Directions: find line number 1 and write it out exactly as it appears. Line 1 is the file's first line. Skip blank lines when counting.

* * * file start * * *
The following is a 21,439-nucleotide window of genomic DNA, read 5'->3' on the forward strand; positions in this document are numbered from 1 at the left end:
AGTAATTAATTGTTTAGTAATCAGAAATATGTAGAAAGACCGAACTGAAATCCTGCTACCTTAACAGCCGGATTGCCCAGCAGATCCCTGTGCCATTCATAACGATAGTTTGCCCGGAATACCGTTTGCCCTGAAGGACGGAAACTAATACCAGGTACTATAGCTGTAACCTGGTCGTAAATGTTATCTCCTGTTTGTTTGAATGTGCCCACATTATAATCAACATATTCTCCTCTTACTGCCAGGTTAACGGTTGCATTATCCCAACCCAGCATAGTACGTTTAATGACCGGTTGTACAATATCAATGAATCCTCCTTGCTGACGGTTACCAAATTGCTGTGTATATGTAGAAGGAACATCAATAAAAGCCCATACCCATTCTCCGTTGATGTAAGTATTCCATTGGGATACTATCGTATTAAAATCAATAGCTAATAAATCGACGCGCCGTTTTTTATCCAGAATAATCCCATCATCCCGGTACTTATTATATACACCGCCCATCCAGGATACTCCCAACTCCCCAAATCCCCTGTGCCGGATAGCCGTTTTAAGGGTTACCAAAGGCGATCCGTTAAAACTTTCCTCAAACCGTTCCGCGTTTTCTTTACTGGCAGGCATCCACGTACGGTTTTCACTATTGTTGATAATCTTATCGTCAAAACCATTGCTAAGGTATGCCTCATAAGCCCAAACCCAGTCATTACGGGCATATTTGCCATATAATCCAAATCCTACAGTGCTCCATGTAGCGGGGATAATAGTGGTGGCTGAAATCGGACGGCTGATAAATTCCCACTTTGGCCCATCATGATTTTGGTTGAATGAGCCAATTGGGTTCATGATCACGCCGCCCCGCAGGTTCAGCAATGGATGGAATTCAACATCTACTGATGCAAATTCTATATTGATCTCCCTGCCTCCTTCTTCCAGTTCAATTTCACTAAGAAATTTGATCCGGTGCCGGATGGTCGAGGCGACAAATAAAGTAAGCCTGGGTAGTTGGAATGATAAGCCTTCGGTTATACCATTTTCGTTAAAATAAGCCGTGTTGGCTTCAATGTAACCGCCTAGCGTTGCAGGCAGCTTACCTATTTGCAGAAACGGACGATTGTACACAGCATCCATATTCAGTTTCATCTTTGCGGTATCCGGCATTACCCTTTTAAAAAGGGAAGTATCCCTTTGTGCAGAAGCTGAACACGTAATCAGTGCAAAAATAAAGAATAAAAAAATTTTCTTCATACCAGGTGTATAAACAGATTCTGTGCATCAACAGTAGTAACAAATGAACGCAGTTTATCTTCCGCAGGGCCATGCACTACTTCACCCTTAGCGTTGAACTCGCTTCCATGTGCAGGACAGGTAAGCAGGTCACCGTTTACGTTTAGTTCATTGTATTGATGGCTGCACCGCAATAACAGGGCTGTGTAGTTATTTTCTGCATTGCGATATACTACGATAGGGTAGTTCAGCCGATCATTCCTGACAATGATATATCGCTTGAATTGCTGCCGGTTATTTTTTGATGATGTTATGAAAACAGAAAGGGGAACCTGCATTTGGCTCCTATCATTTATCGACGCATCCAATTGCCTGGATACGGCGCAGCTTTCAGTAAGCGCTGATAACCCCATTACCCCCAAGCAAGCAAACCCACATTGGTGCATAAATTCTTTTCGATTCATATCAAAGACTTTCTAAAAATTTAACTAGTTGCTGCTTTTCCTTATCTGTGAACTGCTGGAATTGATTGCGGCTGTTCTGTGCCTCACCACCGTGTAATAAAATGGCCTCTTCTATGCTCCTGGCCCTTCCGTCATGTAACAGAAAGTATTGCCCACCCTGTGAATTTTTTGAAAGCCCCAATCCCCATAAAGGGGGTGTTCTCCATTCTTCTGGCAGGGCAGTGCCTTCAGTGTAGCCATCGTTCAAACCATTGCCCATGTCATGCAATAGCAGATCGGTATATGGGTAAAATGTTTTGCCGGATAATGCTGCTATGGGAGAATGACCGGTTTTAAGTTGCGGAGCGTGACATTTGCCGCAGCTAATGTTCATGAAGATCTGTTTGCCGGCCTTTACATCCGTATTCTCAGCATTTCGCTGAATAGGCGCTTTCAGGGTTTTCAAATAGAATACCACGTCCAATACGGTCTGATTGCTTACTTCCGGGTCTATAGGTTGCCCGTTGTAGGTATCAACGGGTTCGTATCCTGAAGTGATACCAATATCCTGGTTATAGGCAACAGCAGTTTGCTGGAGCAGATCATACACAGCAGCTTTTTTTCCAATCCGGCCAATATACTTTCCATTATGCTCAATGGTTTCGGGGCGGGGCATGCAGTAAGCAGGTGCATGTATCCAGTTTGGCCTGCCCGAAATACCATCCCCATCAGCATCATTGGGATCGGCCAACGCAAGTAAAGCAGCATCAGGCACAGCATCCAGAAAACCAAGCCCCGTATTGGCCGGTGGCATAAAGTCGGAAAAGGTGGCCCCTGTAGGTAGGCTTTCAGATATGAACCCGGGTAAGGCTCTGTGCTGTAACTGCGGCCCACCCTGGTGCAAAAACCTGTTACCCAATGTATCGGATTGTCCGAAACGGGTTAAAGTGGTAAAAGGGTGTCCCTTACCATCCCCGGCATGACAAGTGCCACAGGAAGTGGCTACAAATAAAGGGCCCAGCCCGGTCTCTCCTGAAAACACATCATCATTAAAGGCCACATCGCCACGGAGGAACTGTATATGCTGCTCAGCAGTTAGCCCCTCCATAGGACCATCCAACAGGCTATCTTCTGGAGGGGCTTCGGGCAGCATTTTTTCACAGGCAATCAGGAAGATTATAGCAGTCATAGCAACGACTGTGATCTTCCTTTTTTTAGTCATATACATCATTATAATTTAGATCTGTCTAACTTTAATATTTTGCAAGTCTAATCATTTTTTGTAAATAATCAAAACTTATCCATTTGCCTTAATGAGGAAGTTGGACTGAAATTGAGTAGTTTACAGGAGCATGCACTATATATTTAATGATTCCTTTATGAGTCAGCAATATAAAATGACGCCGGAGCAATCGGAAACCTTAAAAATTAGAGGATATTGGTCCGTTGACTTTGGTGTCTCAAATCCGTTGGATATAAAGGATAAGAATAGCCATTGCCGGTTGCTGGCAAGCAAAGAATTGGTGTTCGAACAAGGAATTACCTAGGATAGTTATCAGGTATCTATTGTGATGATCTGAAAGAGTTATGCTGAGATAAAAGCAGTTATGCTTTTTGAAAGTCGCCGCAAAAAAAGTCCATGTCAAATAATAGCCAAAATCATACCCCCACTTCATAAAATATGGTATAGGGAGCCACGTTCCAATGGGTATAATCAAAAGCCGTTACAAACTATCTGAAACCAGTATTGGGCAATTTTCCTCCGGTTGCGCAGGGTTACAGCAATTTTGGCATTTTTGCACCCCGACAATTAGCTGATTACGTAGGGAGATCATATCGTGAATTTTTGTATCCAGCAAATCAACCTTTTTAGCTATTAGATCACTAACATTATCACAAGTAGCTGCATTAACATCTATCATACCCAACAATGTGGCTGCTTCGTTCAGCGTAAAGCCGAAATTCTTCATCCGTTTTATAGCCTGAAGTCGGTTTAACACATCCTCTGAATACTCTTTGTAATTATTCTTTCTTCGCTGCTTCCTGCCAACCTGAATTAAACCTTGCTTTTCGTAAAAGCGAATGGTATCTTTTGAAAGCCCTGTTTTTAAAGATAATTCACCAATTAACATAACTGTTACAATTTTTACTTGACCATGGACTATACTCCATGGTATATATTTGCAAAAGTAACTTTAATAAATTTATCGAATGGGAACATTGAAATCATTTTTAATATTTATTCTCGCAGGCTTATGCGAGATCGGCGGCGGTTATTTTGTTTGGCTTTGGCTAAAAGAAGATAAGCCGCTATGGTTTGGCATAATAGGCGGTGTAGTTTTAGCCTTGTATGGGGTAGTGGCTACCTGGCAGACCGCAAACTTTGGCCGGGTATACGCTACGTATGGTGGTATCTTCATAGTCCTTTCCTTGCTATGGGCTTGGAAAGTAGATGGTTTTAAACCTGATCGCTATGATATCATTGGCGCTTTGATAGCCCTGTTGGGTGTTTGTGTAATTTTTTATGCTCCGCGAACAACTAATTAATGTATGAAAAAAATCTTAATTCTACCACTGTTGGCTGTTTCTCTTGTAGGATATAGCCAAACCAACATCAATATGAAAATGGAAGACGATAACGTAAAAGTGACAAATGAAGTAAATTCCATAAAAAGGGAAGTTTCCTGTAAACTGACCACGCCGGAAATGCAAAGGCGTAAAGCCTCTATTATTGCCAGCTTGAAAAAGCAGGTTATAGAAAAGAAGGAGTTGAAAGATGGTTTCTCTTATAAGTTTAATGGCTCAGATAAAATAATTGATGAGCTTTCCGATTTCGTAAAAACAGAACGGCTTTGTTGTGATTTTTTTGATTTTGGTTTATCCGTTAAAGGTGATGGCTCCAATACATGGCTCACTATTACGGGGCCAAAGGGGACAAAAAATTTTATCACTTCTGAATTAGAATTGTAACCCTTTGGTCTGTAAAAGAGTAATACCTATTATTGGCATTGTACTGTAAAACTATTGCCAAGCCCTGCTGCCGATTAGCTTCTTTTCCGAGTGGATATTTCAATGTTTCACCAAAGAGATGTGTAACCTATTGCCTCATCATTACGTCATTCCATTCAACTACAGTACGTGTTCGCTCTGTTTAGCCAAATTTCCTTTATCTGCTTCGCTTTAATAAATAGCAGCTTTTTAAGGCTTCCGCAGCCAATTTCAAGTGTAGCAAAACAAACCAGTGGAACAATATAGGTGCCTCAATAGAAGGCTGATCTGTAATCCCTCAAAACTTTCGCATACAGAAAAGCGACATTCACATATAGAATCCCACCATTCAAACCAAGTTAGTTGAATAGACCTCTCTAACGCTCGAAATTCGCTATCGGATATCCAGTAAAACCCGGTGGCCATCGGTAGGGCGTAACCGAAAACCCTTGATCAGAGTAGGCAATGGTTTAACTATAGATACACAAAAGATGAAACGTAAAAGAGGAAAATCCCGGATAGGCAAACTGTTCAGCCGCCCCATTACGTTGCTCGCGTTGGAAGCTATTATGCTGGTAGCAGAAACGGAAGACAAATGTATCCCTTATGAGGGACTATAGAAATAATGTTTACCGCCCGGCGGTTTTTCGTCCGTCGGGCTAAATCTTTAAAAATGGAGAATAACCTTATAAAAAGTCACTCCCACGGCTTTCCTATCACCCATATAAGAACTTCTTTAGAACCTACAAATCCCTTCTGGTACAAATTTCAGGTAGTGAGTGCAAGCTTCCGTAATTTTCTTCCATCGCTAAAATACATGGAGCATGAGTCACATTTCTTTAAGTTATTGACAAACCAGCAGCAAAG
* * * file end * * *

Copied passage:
The following is a 21,439-nucleotide window of genomic DNA, read 5'->3' on the forward strand; positions in this document are numbered from 1 at the left end: